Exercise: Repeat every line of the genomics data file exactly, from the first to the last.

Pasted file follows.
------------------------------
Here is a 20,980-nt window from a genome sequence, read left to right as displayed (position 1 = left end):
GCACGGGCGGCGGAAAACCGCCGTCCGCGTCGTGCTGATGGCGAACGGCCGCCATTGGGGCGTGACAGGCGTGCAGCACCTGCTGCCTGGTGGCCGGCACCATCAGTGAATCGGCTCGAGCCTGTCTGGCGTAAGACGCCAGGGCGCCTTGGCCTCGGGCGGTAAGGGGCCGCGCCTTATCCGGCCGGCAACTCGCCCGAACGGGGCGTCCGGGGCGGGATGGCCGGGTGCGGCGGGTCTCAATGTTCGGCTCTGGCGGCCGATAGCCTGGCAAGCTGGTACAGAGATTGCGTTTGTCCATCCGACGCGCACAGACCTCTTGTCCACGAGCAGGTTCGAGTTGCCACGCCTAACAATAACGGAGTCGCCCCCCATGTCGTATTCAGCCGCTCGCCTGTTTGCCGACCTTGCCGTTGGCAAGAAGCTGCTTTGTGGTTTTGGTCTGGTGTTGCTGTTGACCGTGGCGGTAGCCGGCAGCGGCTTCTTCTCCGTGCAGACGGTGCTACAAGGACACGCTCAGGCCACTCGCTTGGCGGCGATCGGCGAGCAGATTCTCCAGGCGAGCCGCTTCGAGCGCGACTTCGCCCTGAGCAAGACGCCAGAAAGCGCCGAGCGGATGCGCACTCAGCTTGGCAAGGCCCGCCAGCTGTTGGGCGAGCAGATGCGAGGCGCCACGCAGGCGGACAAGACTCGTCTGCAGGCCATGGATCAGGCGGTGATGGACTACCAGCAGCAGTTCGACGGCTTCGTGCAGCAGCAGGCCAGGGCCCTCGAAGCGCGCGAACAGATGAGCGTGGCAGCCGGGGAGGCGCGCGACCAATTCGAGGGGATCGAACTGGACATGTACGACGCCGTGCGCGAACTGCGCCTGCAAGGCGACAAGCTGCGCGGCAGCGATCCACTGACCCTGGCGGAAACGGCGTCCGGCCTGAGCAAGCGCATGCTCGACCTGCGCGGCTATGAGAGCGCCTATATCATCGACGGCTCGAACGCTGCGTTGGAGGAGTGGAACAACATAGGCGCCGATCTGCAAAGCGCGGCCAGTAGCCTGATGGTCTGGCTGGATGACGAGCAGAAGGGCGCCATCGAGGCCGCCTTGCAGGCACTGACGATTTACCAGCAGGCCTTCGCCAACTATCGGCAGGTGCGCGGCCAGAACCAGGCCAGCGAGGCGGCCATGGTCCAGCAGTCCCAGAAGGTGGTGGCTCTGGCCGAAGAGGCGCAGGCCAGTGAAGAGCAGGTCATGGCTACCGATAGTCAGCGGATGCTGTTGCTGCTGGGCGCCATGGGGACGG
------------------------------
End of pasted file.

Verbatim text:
Here is a 20,980-nt window from a genome sequence, read left to right as displayed (position 1 = left end):
GCACGGGCGGCGGAAAACCGCCGTCCGCGTCGTGCTGATGGCGAACGGCCGCCATTGGGGCGTGACAGGCGTGCAGCACCTGCTGCCTGGTGGCCGGCACCATCAGTGAATCGGCTCGAGCCTGTCTGGCGTAAGACGCCAGGGCGCCTTGGCCTCGGGCGGTAAGGGGCCGCGCCTTATCCGGCCGGCAACTCGCCCGAACGGGGCGTCCGGGGCGGGATGGCCGGGTGCGGCGGGTCTCAATGTTCGGCTCTGGCGGCCGATAGCCTGGCAAGCTGGTACAGAGATTGCGTTTGTCCATCCGACGCGCACAGACCTCTTGTCCACGAGCAGGTTCGAGTTGCCACGCCTAACAATAACGGAGTCGCCCCCCATGTCGTATTCAGCCGCTCGCCTGTTTGCCGACCTTGCCGTTGGCAAGAAGCTGCTTTGTGGTTTTGGTCTGGTGTTGCTGTTGACCGTGGCGGTAGCCGGCAGCGGCTTCTTCTCCGTGCAGACGGTGCTACAAGGACACGCTCAGGCCACTCGCTTGGCGGCGATCGGCGAGCAGATTCTCCAGGCGAGCCGCTTCGAGCGCGACTTCGCCCTGAGCAAGACGCCAGAAAGCGCCGAGCGGATGCGCACTCAGCTTGGCAAGGCCCGCCAGCTGTTGGGCGAGCAGATGCGAGGCGCCACGCAGGCGGACAAGACTCGTCTGCAGGCCATGGATCAGGCGGTGATGGACTACCAGCAGCAGTTCGACGGCTTCGTGCAGCAGCAGGCCAGGGCCCTCGAAGCGCGCGAACAGATGAGCGTGGCAGCCGGGGAGGCGCGCGACCAATTCGAGGGGATCGAACTGGACATGTACGACGCCGTGCGCGAACTGCGCCTGCAAGGCGACAAGCTGCGCGGCAGCGATCCACTGACCCTGGCGGAAACGGCGTCCGGCCTGAGCAAGCGCATGCTCGACCTGCGCGGCTATGAGAGCGCCTATATCATCGACGGCTCGAACGCTGCGTTGGAGGAGTGGAACAACATAGGCGCCGATCTGCAAAGCGCGGCCAGTAGCCTGATGGTCTGGCTGGATGACGAGCAGAAGGGCGCCATCGAGGCCGCCTTGCAGGCACTGACGATTTACCAGCAGGCCTTCGCCAACTATCGGCAGGTGCGCGGCCAGAACCAGGCCAGCGAGGCGGCCATGGTCCAGCAGTCCCAGAAGGTGGTGGCTCTGGCCGAAGAGGCGCAGGCCAGTGAAGAGCAGGTCATGGCTACCGATAGTCAGCGGATGCTGTTGCTGCTGGGCGCCATGGGGACGG